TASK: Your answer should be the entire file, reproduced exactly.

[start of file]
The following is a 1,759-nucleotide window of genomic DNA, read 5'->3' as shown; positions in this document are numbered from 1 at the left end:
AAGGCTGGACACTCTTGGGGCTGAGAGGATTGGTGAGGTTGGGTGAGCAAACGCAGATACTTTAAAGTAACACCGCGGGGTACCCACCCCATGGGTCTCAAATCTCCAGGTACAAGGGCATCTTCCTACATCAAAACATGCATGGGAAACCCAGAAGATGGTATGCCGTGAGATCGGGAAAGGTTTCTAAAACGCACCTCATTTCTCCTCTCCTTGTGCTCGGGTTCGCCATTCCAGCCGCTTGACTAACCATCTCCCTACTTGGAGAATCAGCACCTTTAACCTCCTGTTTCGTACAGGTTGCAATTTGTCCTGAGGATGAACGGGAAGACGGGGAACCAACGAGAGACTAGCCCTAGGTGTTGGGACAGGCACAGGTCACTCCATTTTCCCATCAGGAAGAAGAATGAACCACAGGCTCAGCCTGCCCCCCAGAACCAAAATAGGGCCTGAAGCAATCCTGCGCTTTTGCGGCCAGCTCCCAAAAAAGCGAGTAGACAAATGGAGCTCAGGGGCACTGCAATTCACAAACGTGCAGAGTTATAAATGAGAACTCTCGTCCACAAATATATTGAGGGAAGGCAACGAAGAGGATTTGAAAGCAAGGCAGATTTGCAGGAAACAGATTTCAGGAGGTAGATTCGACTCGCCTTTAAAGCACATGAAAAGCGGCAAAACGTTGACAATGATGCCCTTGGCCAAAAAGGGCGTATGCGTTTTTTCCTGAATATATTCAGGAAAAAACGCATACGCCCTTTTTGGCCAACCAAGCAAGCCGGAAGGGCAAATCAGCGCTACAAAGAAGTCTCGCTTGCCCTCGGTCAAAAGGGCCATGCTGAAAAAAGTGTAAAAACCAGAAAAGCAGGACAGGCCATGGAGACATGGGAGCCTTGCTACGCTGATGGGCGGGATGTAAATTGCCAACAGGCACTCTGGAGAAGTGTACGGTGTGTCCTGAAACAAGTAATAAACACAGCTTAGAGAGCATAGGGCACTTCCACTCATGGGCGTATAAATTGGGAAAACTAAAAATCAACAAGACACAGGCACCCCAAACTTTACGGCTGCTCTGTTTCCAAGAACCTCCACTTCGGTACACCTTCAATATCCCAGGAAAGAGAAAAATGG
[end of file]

The following is a 1,759-nucleotide window of genomic DNA, read 5'->3' as shown; positions in this document are numbered from 1 at the left end:
AAGGCTGGACACTCTTGGGGCTGAGAGGATTGGTGAGGTTGGGTGAGCAAACGCAGATACTTTAAAGTAACACCGCGGGGTACCCACCCCATGGGTCTCAAATCTCCAGGTACAAGGGCATCTTCCTACATCAAAACATGCATGGGAAACCCAGAAGATGGTATGCCGTGAGATCGGGAAAGGTTTCTAAAACGCACCTCATTTCTCCTCTCCTTGTGCTCGGGTTCGCCATTCCAGCCGCTTGACTAACCATCTCCCTACTTGGAGAATCAGCACCTTTAACCTCCTGTTTCGTACAGGTTGCAATTTGTCCTGAGGATGAACGGGAAGACGGGGAACCAACGAGAGACTAGCCCTAGGTGTTGGGACAGGCACAGGTCACTCCATTTTCCCATCAGGAAGAAGAATGAACCACAGGCTCAGCCTGCCCCCCAGAACCAAAATAGGGCCTGAAGCAATCCTGCGCTTTTGCGGCCAGCTCCCAAAAAAGCGAGTAGACAAATGGAGCTCAGGGGCACTGCAATTCACAAACGTGCAGAGTTATAAATGAGAACTCTCGTCCACAAATATATTGAGGGAAGGCAACGAAGAGGATTTGAAAGCAAGGCAGATTTGCAGGAAACAGATTTCAGGAGGTAGATTCGACTCGCCTTTAAAGCACATGAAAAGCGGCAAAACGTTGACAATGATGCCCTTGGCCAAAAAGGGCGTATGCGTTTTTTCCTGAATATATTCAGGAAAAAACGCATACGCCCTTTTTGGCCAACCAAGCAAGCCGGAAGGGCAAATCAGCGCTACAAAGAAGTCTCGCTTGCCCTCGGTCAAAAGGGCCATGCTGAAAAAAGTGTAAAAACCAGAAAAGCAGGACAGGCCATGGAGACATGGGAGCCTTGCTACGCTGATGGGCGGGATGTAAATTGCCAACAGGCACTCTGGAGAAGTGTACGGTGTGTCCTGAAACAAGTAATAAACACAGCTTAGAGAGCATAGGGCACTTCCACTCATGGGCGTATAAATTGGGAAAACTAAAAATCAACAAGACACAGGCACCCCAAACTTTACGGCTGCTCTGTTTCCAAGAACCTCCACTTCGGTACACCTTCAATATCCCAGGAAAGAGAAAAATGG